But the younger people are finding new beauties in old shows and "The Maid of The Mountains" presented this week at the Public Hall was previously performed by the society in 1937. Perhaps they are right, for the duet, "Paradise for Two," sung by Pauline Hanford and Ralph Hepworth, stopped the show on the first night and an unrehearsed encore was insisted upon by a delighted audience.


Pauline Hanford sang and acted superbly as Teresa, the maid of the mountains and, vocally, she was joined by newcomer Ralph Hepworth as Beppo. When his stage technique matches his magnificently controlled singing voice he will be the envy of'all the local operatic societies. Roland Darvell's dark good looks and flexible voice served him well as Baldasarre, the hero, and Judy Ryder, as the girl who so nearly captured his heart, acted with grace and poise. That comedy duo of last year, Pat Vojak and Bryan Etheridge, scored once again and the performance of Tim Sheppard, as General Malone, ensured that he climbed several more places towards the top of the local pops.


Peter Groom's resonant tones were heard to advantage, and Michael Murton, Tom McQuiston, Ken Richards, Emily Sparks and Barney Ryder scintillated in smaller parts. The dedicated and painstaking work of Jack Wilsher as chorus-master, was evident in the concerted numbers and, on Monday night, Cecil Barker's professional skill was already urging the singers on to the cracking pace they will achieve later in the week. The dances arranged by Iris Muirhead were all too short, and the production, by David Walker, was taut and efficient at every point.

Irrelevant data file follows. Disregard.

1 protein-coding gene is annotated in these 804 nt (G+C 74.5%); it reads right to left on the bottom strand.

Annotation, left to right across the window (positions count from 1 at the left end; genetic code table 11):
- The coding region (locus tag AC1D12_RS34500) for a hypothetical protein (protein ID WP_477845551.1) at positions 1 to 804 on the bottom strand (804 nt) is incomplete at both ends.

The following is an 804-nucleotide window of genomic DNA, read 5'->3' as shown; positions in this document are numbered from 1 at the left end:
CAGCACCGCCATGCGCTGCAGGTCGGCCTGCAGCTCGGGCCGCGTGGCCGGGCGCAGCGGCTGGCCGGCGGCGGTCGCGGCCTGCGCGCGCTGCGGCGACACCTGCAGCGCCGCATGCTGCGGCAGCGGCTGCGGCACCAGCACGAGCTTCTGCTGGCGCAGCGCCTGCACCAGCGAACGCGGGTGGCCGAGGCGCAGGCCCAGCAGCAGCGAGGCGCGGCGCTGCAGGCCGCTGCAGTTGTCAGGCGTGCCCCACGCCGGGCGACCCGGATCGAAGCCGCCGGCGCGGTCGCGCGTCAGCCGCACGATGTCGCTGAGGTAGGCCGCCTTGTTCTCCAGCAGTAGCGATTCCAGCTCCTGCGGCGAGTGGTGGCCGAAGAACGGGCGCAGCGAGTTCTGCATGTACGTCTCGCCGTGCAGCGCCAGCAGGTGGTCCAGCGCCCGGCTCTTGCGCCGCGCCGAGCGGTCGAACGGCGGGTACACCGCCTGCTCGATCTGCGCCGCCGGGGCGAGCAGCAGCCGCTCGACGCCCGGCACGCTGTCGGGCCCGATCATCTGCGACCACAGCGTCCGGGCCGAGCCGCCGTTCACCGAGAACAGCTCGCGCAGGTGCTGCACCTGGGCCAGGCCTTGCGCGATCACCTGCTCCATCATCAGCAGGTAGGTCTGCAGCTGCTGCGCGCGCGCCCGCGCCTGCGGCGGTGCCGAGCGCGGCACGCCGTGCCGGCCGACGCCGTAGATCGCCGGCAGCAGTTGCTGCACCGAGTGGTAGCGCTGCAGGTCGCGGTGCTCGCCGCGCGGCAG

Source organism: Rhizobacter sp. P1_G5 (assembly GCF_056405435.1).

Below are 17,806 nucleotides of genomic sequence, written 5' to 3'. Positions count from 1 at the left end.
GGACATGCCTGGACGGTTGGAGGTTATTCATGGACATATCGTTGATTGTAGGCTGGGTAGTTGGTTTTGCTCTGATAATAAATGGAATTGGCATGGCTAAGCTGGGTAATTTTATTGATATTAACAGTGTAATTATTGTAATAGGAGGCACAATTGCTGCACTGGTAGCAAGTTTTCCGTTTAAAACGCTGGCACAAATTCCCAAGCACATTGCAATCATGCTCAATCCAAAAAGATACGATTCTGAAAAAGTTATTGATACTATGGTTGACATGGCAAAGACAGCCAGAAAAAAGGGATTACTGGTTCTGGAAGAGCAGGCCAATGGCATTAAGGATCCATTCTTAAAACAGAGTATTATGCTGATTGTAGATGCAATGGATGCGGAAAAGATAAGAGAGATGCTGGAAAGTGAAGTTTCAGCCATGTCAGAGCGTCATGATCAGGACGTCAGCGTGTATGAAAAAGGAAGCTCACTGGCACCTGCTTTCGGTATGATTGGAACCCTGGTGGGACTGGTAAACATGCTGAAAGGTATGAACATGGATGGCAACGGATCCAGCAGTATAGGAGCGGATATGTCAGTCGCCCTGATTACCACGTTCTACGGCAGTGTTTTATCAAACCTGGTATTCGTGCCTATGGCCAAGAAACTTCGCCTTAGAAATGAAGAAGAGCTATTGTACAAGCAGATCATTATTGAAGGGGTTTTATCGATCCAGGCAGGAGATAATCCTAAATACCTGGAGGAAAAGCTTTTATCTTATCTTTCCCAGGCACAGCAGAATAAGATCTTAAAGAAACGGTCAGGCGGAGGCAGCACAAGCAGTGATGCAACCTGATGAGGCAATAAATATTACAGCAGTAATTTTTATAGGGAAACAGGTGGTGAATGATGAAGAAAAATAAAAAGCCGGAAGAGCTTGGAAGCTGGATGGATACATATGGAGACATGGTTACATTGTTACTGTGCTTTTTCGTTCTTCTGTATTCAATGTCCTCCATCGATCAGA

The show was lavishly dressed in an extraordinary mixture of period quite pleasing to the eye but the slender booklet, price one shilling, which contained minimal information, was not so much a programme as a piece of mild extortion.

Chronicle Review

The evergreen Maid of the Mountains


I SUPPOSE I must have a very literal mind, but I do like to know where I am in the theatre and in what century! Of course, last, Wednesday night I knew that I was in Witham watching" The Maid of the Mountains." But what mountains were they? Clearly they were infested with brigands, all of whose names were Italian. Yet the local currency was in francs, and the brigands finished up on Devil's Island. I reckoned that I must be in Corsica. But why some of the gentlemen wore the costume of the 1840's when the Governor's daughter and her friend were strictly 1965, I never made out. Never mind, it was a musical play that David Walker had produced, and the general effect was agreeable.

The old, old tunes still worked. Pauline Hanford sang hers with great accomplishment as the traditional fair, pretty English, heroine songs. Ralph Hepworth was in fine voice as Beppo, particularly in “Paradise For Two.” Patricia Vojak showed great skill in comedy numbers such as "Husbands and Wives," and Bryan Etheridge as the "funny man" Tonio, made up by an endearing personality for what he lacked in voice.

I don’t suppose that Tim Sheppard would claim to be a singer, but he was excellent as the decrepit Governor, General Malona. His diction was first class and he managed very well by talking his songs. Roland Darvell, as the brigand chief, was hardly required to sing at all – rather unusual for the hero of a musical play. He had a commanding stage presence, and handled the dialogue well. So did Judy Ryder, as the Governor's proud daughter. Her lines were on the verge of absurdity, but she carried them off with poise. The same could be said of Lieutenant Rugini, her disappointed lover (Ken Richards).
Altogether there was plenty of talent in evidence. Simple but effective dances had been arranged by Iris Muirhead. The orchestra was under Cecil Barker, and the curious rhymed dialogue spoken to music was well managed.

“Maid of the, Mountains” is a period piece. But I found it refreshing. It must have been due to the mountain air!